Pepsi struggles to stay relevant in Thailand’s substantial soft drink market after the end of a bottling deal makes it difficult for Pepsi to stay on Thai shelves.
BANGKOK – The day after PepsiCo Inc.'s bottling deal in Thailand expired, its partner of 59 years launched its own soft drink that has knocked Pepsi off store shelves.
Serm Suk Pcl, backed by the billionaire owner of Thai Beverage Pcl, Charoen Sirivadhanabhakdi, said its new soda "est" garnered 19 percent of Thailand's $1.8 billion cola market in just two months after its launch Nov. 2.
The two companies had a non-compete clause that expired when their contract ended Nov. 1. Pepsi has similar non-compete clauses with bottlers in other markets such as China. But the clause backfired in Thailand.
Pepsi's breakup with its bottler meant it also lost access to Serm Suk's vast distribution network, which delivers drinks to about 200,000 stores, restaurants and vending machines serving Thailand's 67 million people.
The following day, est hit the market, costing about as much as Pepsi and sold in the same bottles, with a red, white and blue logo similar to Pepsi's.
"We did not deliberately set out to push Pepsi off the shelves, but we have a very strong distribution network, and if we stop distributing for one company, that company's products will disappear from the shelves," Pragnee Chaipidej, advertising manager at Serm Suk, said in an interview.
Thailand was one of the few countries where Pepsi outsold archrival Coke, but Coke caught up in 2011 and built a lead last year, according to data from research firm Euromonitor International.
Euromonitor's figures show Pepsi's share of the cola market dipped by 2.6 percentage points to 36.1 percent in 2012, compared with Coke's 40.1 percent. Est, a name that has no meaning in Thai but was intended as a play on superlatives such as "biggest" or "tastiest," debuted at 2.1 percent even though it was available for only two months of the year.
"We welcome competition, and short-term fluctuation in market share is not our barometer for success," said Jeff Dahncke, senior communications director at Pepsi in Purchase, N.Y.
Pepsi has opened a $170 million bottling plant in Rayong, about 111 miles southeast of Bangkok, which it said can produce enough drinks to serve every consumer in Thailand. It joined with Deutsche Post AG's DHL for distribution. Dahncke said the first phase of distribution, which involves getting drinks into chain stores, was in place. The next phase is smaller mom and pop shops.
"What we have seen is a major drop in distribution and availability of Pepsi products," said Shakir Moin, Coca-Cola's marketing director for Southeast Asia.
Customers also have noticed Pepsi's absence from restaurant menus and store shelves, and that has become a hot topic of discussion on blog posts and social media.
"It's pretty much impossible to find a bottle of Pepsi these days," said Itiporn Lakarnchua, who works for an English-language radio station in Bangkok, adding that est tasted "much sweeter and more peppery" than Pepsi or Coke.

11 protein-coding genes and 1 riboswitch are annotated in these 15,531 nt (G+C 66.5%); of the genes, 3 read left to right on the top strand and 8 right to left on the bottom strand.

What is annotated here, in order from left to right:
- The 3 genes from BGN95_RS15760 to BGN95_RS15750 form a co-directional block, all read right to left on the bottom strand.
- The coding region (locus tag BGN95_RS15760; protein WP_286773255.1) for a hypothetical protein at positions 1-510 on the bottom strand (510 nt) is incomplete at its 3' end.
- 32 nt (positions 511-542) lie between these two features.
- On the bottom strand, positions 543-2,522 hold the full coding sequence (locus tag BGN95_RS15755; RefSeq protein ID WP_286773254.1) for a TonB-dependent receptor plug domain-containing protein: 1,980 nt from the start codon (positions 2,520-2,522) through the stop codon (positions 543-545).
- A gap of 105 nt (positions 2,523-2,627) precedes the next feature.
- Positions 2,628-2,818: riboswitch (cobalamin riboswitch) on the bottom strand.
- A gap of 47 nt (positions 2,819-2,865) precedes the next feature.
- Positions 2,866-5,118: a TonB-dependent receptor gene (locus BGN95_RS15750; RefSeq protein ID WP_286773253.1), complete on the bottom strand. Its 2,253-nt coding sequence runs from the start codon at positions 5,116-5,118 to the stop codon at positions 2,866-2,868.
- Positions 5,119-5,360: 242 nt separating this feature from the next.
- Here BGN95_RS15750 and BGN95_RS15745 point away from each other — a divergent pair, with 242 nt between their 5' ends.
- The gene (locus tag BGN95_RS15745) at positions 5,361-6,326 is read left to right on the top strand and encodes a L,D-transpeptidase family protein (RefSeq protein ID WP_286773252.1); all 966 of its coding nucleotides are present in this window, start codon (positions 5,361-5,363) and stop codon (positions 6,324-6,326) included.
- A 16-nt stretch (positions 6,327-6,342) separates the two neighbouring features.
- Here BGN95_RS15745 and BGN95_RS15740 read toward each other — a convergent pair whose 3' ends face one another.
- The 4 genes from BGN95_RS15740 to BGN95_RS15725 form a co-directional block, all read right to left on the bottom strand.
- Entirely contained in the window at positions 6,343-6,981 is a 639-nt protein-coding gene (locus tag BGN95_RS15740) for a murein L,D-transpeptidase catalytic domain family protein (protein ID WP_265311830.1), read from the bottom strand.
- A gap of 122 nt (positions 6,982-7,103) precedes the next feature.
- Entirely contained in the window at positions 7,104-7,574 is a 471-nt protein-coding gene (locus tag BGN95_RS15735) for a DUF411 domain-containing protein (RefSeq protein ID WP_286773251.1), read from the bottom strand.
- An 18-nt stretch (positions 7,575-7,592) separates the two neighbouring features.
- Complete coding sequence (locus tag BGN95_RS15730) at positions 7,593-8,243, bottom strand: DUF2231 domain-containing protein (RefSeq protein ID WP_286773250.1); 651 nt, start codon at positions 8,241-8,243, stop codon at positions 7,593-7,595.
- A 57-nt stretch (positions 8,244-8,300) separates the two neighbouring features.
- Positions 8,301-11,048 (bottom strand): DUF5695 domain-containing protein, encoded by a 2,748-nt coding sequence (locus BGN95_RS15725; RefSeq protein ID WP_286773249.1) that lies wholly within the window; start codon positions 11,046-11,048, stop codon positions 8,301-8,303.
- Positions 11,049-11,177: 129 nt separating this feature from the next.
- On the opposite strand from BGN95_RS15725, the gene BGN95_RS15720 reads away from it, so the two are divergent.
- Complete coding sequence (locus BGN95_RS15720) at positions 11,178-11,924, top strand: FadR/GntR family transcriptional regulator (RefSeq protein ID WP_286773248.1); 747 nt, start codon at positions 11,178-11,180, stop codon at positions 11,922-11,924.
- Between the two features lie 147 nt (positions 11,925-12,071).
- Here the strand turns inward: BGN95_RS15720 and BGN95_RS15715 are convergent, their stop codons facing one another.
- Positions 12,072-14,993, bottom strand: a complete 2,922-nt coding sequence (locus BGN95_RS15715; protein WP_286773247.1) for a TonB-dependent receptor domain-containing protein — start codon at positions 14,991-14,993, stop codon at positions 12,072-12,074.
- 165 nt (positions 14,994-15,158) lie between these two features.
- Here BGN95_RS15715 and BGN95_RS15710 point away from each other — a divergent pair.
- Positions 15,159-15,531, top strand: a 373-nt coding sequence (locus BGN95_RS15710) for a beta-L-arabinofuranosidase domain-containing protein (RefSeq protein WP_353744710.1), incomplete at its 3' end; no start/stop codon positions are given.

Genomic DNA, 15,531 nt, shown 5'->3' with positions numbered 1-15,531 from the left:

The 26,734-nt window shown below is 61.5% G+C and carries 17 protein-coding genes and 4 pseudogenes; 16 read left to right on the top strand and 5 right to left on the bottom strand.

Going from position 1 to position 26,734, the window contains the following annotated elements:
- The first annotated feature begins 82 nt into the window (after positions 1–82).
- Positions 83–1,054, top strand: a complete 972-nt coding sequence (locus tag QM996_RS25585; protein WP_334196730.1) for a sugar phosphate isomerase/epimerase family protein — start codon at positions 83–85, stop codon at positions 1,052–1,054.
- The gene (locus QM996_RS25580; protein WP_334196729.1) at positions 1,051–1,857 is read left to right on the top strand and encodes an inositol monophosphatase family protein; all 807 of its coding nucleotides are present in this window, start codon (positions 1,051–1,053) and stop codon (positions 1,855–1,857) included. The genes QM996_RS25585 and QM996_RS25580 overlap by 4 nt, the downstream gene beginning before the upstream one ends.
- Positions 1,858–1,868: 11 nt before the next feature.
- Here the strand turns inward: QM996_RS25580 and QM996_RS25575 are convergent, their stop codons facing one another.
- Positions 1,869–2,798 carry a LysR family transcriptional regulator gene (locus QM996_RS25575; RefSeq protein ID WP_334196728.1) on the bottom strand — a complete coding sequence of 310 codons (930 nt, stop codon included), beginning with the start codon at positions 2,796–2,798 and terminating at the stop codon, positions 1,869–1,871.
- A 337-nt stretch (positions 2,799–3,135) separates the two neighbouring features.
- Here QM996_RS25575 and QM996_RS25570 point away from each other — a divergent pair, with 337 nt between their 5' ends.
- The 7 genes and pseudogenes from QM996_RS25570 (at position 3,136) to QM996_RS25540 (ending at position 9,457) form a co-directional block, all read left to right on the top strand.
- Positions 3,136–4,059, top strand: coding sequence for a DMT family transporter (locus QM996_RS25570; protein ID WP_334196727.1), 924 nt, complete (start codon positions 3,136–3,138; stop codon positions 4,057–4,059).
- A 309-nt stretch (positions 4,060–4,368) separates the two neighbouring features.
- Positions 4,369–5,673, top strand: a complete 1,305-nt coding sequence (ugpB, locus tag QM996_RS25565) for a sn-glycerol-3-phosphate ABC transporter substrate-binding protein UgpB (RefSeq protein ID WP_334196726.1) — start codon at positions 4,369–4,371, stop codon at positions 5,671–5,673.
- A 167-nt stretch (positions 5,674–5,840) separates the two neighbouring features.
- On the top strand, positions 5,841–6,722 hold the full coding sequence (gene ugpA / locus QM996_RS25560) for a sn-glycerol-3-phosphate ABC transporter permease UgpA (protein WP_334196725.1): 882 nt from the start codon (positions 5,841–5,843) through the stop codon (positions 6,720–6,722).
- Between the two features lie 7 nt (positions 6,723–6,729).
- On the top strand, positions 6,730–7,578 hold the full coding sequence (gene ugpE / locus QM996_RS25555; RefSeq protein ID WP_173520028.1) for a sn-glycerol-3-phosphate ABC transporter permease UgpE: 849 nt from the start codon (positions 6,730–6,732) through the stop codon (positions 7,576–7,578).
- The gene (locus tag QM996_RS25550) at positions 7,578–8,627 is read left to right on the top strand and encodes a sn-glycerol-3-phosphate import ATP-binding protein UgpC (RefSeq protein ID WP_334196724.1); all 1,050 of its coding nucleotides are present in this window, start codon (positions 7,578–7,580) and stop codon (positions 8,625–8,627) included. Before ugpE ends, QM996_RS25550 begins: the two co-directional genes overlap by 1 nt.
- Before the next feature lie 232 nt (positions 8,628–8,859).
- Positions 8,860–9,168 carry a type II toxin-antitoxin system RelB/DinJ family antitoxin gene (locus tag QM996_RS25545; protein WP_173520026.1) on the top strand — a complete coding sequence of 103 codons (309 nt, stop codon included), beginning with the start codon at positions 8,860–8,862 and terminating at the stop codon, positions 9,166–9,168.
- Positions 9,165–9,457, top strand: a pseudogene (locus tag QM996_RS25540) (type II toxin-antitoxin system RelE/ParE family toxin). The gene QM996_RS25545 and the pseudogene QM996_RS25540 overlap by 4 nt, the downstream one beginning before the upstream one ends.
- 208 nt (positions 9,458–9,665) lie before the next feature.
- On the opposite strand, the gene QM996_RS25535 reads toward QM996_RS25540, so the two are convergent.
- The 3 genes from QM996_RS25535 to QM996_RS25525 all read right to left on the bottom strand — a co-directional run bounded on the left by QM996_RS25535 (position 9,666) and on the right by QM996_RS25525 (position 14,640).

Pepsi has a long history in Thailand, entering the market in 1952 with Serm Suk at its side. But the relationship shifted in 2010 when Pepsi and its joint-venture partner Strategic Beverages started a hostile-takeover bid.
Pepsi's group failed to acquire the targeted number of shares. ThaiBev's Charoen later bought Pepsi's stake.
By January 2011, Serm Suk's board was developing plans for how it might operate without Pepsi, according to documents filed with the securities exchange. Their exclusive bottling agreement was terminated in April 2011, and the two officially parted ways Nov. 1, 2012.
"There's a very good chance that est cola will become the No. 2 cola brand in Thailand after Coca-Cola, pushing Pepsi to third place," said Pragrom Pathomboorn, an analyst at KGI Securities in Bangkok.
TRIP OR BLIP?
Distribution is the secret to Serm Suk's swift success in Thailand. With 200,000 outlets selling its products, it was able to flood the market quickly.
Thais are the biggest carbonated-soft-drink consumers in Southeast Asia, drinking on average more than 10 gallons per year, more than four times the per-capita consumption across Asia-Pacific, according to Euromonitor.
That helps explain why drink companies are investing so heavily in this market.
Serm Suk spent about $10 million on a marketing campaign starring three Thai teen pop idols to introduce est and has budgeted triple that amount for the full year. It plans to introduce more flavored soft drinks later this year.
Pepsi's new plant is part of a $600 million investment that also includes new marketing campaigns and a partnership with Bodyslam, a popular Thai music group.
PepsiCo's Dahncke said the new bottling plant and DHL deal soon would get its soft drinks back into the hands of customers.
"This is a business model we use successfully in other markets around the world," he said. "There is a brief transition period to get our new system ramped up, but we are very much on track."
Additional reporting by Pairat Temphairojana and Martinne Geller
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